Metoclopramide is a central dopamine antagonist that also shows peripheral cholinergic activity. There are two main effects of the drug: antiemetic action and the effect of accelerating stomach emptying and passing through the small intestine. The antiemetic action is caused by the effect on the central point of the brain stem (chemoreceptors - the activating zone of the vomiting center), probably due to the inhibition of dopaminergic neurons.
For adults: prevention of postoperative nausea and vomiting; nausea and vomiting caused by radiotherapy; symptomatic treatment of nausea and vomiting, including those associated with acute migraine.
For children: as a second-line drug for the prevention of delayed chemotherapy-induced nausea and vomiting; treatment of postoperative nausea and vomiting.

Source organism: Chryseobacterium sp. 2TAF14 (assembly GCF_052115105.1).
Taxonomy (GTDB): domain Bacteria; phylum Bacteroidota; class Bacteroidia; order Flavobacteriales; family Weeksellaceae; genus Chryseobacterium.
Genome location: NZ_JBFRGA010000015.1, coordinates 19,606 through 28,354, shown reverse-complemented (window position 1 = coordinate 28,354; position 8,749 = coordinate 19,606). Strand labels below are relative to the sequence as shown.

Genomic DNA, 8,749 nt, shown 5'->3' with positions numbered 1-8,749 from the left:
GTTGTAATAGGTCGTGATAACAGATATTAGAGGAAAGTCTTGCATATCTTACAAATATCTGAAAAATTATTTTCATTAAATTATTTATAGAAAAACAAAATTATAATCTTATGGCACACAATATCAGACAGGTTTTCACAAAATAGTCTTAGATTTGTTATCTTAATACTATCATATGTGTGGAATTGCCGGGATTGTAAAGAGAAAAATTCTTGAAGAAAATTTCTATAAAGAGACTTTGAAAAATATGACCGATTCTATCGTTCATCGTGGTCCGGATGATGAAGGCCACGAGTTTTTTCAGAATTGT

The drug shouldn’t be used for treatment of chronic diseases, such as gastroparesis, dyspepsia and gastroesophageal reflux disease, or as an adjunct in surgical or radiological procedures.
Patients under 30 years of age are more likely to develop dystonic and dyskinetic disorders when treated with metoclopramide.
Caution should be exercised when prescribing to elderly patients due to the increased incidence of parkinsonism.